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Thread: Evaluating doctors

  1. #1
    Join Date
    Sep 2009
    Posts
    9

    Evaluating doctors

    I'd like some advice on how to evaluate doctors. Our daughter has been seen at Shriner's Spokane, and it looks as if surgery is definitely in the future.'
    While I like the doctor she has seen (he explains everything very well), I have
    not met the surgeon yet.

    Shriner's is in many ways the best choice for us. Closest to our Montana home. Financially best, because our insurance will determine this is a pre-existing condition and not pay. But how do I know if this is best medically for our daughter. Living in a relatively remote area, our other options would be significantly farther than what is already a 4.5 hour drive.

    Is it safe to assume the surgical treatment at Shriner's Spokane will be excellent?

    Elaine
    MontanaMom

  2. #2
    Join Date
    Sep 2003
    Location
    Northern California
    Posts
    6,801
    Hi Elaine...

    and, welcome.

    I don't have a good answer for you, but hopefully you can link up with at least a few other families who have used the same surgeon. If you don't hear from anyone here, try asking Shriner's for the contact information for a few other families who have been through the same surgery recently.

    Good luck!

    Regards,
    Linda

  3. #3
    Join Date
    Aug 2004
    Location
    ny
    Posts
    1,809
    Quote Originally Posted by MontanaMom View Post
    Financially best, because our insurance will determine this is a pre-existing condition and not pay.
    There was a discussion on another forum about this recently.

    While insurance companies look for all sorts of reasons not to pay, I thought it was now law in all 50 states that insurance companies are not allowed to refuse to pay for conditions they deem pre-existing. I could be wrong, but that is what someone posted and I thought it rang a bell.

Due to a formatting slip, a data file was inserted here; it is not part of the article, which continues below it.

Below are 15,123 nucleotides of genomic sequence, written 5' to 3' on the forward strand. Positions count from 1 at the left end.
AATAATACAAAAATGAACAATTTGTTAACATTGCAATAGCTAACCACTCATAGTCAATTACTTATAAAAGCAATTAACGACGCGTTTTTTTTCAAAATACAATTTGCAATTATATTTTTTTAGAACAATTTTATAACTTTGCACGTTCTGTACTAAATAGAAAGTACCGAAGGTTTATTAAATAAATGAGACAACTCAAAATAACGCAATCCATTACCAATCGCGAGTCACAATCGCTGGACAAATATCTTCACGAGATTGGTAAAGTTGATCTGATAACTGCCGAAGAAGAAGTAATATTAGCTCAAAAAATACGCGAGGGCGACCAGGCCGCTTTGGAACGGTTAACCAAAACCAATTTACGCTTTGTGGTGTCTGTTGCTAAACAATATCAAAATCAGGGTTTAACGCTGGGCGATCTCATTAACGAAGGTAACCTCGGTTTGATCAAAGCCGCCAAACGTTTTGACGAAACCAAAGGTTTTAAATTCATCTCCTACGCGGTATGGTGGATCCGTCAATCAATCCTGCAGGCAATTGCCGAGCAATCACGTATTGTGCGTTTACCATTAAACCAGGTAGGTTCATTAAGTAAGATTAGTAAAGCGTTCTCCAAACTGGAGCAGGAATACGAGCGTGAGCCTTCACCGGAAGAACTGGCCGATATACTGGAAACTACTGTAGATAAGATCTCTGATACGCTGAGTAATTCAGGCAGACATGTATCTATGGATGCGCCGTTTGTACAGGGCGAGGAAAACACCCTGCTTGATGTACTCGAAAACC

Anyway, please check to be sure they would deny payment. Since my son's diagnosis in 2000, we have probably had 3 or 4 different insurers and none ever even brought up the fact of my son's scoliosis being pre-existing when we submitted bills for payment.

    Best of luck to you - I'm going to see if I can find/pull the post from the other forum, but I'd be interested to hear if anyone knows definitively if, by law, insurance companies can deny payment on those grounds.
    mariaf305@yahoo.com
    Mom to David, age 17, braced June 2000 to March 2004
    Vertebral Body Stapling 3/10/04 for 40 degree curve (currently mid 20's)

    https://www.facebook.com/groups/ScoliosisTethering/

    http://pediatricspinefoundation.org/

  4. #4
    Join Date
    Sep 2009
    Posts
    9

    Re: Evaluating doctors

    An insurance company can deny coverage for pre-existing conditions. Ours has a policy of no coverage of pre-existing conditions for a year. They refused to pay for my daughter's follow-up visit to Shriners which happened within months of our taking out this plan. They also refused to pay for another daughter's treatment for a congenital anemia. After a year, these conditions will be covered, and hopefully we won't need to do surgery for scoliosis until it is covered.

    We have never been without insurance. But as small business owners who try to provide insurance for our employees, we've found that our premiums have gone up drastically each year. Thirty per cent increases are typical. So my husband has switched coverage to get something more affordable. Then the next year premiums jump again, and he will have to switch policies.

    An interesting thing we learned about health insurance. When you take out a new policy your local insurance agent makes a profit of 50% of the first year's premium. If you keep your policy for more than one year, he gets something like 12 or 15% of the premium. Your agent has a financial interest in your switching policies. Not that OUR agent would be influenced by that, of course, but he has always suggested a new, more "affordable" policy to my husband whenever my husband has been upset by the huge jump in premiums we've faced.